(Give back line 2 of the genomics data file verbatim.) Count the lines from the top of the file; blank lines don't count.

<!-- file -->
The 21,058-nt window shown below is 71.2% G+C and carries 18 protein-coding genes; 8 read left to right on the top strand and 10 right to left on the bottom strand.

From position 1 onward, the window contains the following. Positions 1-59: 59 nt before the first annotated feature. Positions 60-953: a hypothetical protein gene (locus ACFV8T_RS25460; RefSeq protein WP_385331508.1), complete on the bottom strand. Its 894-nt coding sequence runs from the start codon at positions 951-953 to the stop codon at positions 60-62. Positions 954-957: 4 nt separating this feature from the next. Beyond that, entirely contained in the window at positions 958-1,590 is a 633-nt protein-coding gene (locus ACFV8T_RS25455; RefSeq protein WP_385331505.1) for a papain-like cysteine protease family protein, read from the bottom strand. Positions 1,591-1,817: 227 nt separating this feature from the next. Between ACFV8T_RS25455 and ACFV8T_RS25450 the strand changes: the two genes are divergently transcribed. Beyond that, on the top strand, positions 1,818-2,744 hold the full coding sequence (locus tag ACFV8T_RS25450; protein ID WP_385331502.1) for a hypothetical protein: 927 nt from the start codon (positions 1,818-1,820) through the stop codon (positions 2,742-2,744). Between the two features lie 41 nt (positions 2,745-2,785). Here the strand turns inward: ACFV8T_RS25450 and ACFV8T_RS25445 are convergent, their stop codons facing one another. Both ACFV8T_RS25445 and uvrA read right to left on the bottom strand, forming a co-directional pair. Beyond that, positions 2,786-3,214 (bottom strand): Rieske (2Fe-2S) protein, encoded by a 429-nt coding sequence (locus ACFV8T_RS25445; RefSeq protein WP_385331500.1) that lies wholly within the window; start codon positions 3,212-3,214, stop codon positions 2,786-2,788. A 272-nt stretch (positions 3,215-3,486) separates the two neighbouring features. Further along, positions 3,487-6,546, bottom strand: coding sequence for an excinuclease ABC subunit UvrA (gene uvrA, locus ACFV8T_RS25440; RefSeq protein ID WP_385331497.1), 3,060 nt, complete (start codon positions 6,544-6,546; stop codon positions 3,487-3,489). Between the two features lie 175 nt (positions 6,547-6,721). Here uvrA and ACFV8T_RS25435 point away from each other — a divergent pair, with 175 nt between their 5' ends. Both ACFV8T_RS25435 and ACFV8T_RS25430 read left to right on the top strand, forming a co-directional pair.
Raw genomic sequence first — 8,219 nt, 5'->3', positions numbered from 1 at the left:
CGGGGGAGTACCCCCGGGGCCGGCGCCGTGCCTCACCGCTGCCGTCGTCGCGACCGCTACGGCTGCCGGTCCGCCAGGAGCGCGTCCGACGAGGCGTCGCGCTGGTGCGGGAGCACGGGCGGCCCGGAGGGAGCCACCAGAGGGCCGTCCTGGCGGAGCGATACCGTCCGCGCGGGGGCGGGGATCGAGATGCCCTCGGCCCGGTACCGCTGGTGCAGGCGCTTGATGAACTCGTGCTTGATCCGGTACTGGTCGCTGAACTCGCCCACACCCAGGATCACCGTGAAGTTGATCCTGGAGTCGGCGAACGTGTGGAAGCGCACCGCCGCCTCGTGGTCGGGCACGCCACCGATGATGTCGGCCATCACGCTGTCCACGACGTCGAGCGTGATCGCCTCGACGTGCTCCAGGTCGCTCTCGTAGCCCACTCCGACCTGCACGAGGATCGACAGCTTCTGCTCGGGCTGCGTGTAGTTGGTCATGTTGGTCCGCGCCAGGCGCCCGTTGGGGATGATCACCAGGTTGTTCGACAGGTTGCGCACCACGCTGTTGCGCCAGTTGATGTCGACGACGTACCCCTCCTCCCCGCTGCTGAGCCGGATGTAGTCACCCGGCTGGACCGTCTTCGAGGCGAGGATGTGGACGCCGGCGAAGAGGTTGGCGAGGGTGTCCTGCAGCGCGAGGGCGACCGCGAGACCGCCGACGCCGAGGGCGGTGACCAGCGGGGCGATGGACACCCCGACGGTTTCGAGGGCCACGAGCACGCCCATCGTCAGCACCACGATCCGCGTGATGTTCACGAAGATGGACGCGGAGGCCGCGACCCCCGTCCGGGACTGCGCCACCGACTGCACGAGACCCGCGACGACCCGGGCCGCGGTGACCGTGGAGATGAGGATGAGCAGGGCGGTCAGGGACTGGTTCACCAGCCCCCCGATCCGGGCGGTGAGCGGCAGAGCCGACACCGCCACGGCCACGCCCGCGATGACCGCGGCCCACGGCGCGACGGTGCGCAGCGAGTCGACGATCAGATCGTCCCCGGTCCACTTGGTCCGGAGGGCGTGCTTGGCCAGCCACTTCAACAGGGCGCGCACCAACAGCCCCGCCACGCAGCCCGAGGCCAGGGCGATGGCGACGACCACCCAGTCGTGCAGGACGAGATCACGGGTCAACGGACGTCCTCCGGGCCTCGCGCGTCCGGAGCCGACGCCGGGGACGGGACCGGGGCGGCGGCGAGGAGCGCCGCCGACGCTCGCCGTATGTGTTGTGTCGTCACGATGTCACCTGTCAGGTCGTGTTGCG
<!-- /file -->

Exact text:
From position 1 onward, the window contains the following. Positions 1-59: 59 nt before the first annotated feature. Positions 60-953: a hypothetical protein gene (locus ACFV8T_RS25460; RefSeq protein WP_385331508.1), complete on the bottom strand. Its 894-nt coding sequence runs from the start codon at positions 951-953 to the stop codon at positions 60-62. Positions 954-957: 4 nt separating this feature from the next. Beyond that, entirely contained in the window at positions 958-1,590 is a 633-nt protein-coding gene (locus ACFV8T_RS25455; RefSeq protein WP_385331505.1) for a papain-like cysteine protease family protein, read from the bottom strand. Positions 1,591-1,817: 227 nt separating this feature from the next. Between ACFV8T_RS25455 and ACFV8T_RS25450 the strand changes: the two genes are divergently transcribed. Beyond that, on the top strand, positions 1,818-2,744 hold the full coding sequence (locus tag ACFV8T_RS25450; protein ID WP_385331502.1) for a hypothetical protein: 927 nt from the start codon (positions 1,818-1,820) through the stop codon (positions 2,742-2,744). Between the two features lie 41 nt (positions 2,745-2,785). Here the strand turns inward: ACFV8T_RS25450 and ACFV8T_RS25445 are convergent, their stop codons facing one another. Both ACFV8T_RS25445 and uvrA read right to left on the bottom strand, forming a co-directional pair. Beyond that, positions 2,786-3,214 (bottom strand): Rieske (2Fe-2S) protein, encoded by a 429-nt coding sequence (locus ACFV8T_RS25445; RefSeq protein WP_385331500.1) that lies wholly within the window; start codon positions 3,212-3,214, stop codon positions 2,786-2,788. A 272-nt stretch (positions 3,215-3,486) separates the two neighbouring features. Further along, positions 3,487-6,546, bottom strand: coding sequence for an excinuclease ABC subunit UvrA (gene uvrA, locus ACFV8T_RS25440; RefSeq protein ID WP_385331497.1), 3,060 nt, complete (start codon positions 6,544-6,546; stop codon positions 3,487-3,489). Between the two features lie 175 nt (positions 6,547-6,721). Here uvrA and ACFV8T_RS25435 point away from each other — a divergent pair, with 175 nt between their 5' ends. Both ACFV8T_RS25435 and ACFV8T_RS25430 read left to right on the top strand, forming a co-directional pair.